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Old 09-01-2007, 07:15 PM posted to rec.food.cooking
hob hob is offline
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Default Unglazed quarry tile for baking stones


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pamjd wrote:
I line both myoven and outdoor grill with unglazed red ceramic type
floor tiles I get at Home depot for 35 cents each on sale. I think
they are 8" squire. I leave them on the bottom rack of my oven all the
time. They work great.


A few people have said this. I'll add that I tried some red-orange,
unglazed ceramic tiles and they cracked apart in the middle of the
first use. Is there any further distinction I need to get ones that
won't fall apart so readily?


thinking out loud ---

There are tiles which use clays and firing such that they are rated for
the repeated stress of heat and no heat - common firebrick comes to mind.
However, common firebrick is thicker than most "floor tile", thicker in
order to handle the stress of repeated heating and cooling, of being bumped
when hot, etc.

-- A word of caution - fired tile is like glass, so when a tile cracks,
especially thin ones from heat, the possibility exists that a piece of the
"glass" will come flying off the tile at a pretty good speed. (The crack is
the release of stored energy, and defective heated tile can and does propel
shards with enough force to stick them through the skin.)
Using floor tile in an oven may not be the best idea, given that many of
them are cheaply made. Some might work fine in some situations, but...

Thoughts about why your tiles cracked -

Since tiles have been fired to a thousand plus degrees to "become tile", it
is not the heat stress per se that causes the crack.

It is more likely that

a) firing crack - the tile had a small crack (even unseen or internal) from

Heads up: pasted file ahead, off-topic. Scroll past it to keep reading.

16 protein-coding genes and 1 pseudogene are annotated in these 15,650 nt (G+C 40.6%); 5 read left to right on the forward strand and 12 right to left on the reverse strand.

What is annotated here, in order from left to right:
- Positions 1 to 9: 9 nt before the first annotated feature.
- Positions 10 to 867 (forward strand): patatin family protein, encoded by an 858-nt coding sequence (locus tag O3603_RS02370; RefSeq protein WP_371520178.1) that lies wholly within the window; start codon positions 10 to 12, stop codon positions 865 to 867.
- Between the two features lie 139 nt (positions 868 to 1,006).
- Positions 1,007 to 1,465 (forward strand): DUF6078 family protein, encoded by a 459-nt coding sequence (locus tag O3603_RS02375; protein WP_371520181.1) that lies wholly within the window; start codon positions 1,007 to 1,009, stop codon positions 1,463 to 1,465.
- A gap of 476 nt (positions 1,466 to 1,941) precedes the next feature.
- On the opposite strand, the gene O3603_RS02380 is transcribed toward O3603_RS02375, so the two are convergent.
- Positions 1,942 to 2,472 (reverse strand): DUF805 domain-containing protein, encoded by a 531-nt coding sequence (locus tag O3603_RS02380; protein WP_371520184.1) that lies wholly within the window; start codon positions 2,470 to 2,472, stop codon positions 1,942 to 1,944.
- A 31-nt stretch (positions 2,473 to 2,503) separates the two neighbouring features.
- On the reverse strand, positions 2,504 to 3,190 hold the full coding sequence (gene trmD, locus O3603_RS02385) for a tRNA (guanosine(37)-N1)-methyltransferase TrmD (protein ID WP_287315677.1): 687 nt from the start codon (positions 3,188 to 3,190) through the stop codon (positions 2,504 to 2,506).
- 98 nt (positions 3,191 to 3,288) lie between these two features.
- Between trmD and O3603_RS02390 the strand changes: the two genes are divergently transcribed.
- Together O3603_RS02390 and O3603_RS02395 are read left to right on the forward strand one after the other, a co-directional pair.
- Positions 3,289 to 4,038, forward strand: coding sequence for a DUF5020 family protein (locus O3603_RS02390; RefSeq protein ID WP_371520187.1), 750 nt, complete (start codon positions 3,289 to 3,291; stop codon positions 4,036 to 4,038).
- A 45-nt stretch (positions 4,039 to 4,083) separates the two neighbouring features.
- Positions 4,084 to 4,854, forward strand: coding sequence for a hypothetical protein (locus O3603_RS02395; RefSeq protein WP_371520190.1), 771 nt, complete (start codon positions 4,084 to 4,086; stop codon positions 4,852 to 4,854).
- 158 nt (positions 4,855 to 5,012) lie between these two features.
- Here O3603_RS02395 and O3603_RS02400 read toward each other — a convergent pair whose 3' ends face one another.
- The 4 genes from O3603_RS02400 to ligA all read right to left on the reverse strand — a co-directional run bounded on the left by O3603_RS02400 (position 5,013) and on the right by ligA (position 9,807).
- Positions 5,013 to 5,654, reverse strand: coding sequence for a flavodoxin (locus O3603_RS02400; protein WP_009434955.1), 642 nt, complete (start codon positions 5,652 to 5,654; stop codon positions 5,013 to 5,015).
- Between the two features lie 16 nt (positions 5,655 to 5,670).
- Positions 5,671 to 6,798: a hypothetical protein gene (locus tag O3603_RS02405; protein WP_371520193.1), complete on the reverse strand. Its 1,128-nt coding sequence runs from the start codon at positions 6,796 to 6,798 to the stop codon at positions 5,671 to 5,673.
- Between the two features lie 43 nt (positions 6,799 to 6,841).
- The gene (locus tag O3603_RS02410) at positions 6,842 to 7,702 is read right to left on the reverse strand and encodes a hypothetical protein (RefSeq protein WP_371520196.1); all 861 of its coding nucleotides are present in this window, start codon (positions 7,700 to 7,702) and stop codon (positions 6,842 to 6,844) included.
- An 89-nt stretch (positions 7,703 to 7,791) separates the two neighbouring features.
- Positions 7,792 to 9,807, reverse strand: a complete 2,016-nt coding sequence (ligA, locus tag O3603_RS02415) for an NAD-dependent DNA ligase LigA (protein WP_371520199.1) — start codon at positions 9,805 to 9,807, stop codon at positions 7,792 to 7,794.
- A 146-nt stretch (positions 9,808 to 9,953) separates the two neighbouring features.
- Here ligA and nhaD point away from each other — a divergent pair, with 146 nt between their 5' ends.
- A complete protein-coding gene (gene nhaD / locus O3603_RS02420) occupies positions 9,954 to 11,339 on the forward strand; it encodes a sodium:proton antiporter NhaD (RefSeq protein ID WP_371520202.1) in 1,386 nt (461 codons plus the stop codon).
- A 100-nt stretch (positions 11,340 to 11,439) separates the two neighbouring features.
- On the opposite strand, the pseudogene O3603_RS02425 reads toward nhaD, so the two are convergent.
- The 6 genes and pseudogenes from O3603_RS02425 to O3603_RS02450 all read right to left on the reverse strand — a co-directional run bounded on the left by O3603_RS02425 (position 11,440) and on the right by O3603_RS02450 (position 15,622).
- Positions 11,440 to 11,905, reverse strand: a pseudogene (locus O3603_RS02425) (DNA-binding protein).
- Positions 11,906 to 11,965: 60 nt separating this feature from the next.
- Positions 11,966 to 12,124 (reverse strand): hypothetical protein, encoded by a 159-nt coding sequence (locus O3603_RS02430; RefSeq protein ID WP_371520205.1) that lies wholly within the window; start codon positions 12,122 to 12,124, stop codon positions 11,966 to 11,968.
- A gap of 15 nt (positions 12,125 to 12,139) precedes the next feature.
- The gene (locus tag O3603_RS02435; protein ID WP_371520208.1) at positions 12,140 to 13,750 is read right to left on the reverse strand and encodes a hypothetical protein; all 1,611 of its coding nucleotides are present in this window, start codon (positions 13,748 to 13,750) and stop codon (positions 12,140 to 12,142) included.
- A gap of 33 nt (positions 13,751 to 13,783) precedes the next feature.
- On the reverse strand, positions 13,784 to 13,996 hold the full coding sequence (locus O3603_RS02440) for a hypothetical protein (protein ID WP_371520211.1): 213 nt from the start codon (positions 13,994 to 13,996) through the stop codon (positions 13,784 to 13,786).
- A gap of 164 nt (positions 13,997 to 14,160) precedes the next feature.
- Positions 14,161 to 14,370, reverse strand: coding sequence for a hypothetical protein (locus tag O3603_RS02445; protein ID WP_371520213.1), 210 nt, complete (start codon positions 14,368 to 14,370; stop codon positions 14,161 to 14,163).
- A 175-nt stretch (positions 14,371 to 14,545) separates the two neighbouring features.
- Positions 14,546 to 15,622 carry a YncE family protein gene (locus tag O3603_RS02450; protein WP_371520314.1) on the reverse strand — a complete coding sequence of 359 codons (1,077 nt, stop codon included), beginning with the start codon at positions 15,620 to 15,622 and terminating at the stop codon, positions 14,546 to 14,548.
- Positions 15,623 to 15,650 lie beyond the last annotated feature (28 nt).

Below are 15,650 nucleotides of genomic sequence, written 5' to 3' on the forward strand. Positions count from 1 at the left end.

handling, poor firing, cheap clay mixtures, etc., before being put in the
heat of your oven, and that crack propagated with the added heat stress,
which split the tile -- and/or

b) moisture - the tile took on moisture from the air and was heated faster
than the trapped moisture in the center could escape, building up internal
pressure - or in the same vein, the tile was sealed on one side, and
moisture was trapped under the sealer (sealer is common in cheap -read
"porous" - floor tiles and travertine-type stone flooring) and that
pressure caused the tile to crack and/or.

c) uneven heating - your oven has an automatic preheat or is defective in
the starting cycle, such that all available oven heat sources are on until
the oven reaches temperature, the resulting uneven heat transfer internal to
the tile caused stress in the tile; or the tiles cover the oven rack such
that the air cannot circulate, and the heat below the tile is
trapped -leaving the upper part of the tile cool while the bottom of the
tile is very very hot, so that the bottom of the tile expands while the top
stays relatively cool, and the uneven heating bows the tile -cracking it.

To minimize cracking in a tile used in the oven, I would get a top quality
unsealed tile rather than the cheapest one, make sure there is at least 3
inches all around the tiles when on the rack, store it in a dry place, and
don't use preheat.
I would say use firebrick as it's cheap, but I have no experience cooking
directly on brick - all I can say about cooking properties of brick is that
the brick I see in the "wood-fired " pizza oven bottoms looks just like
firebrick.

fwiw...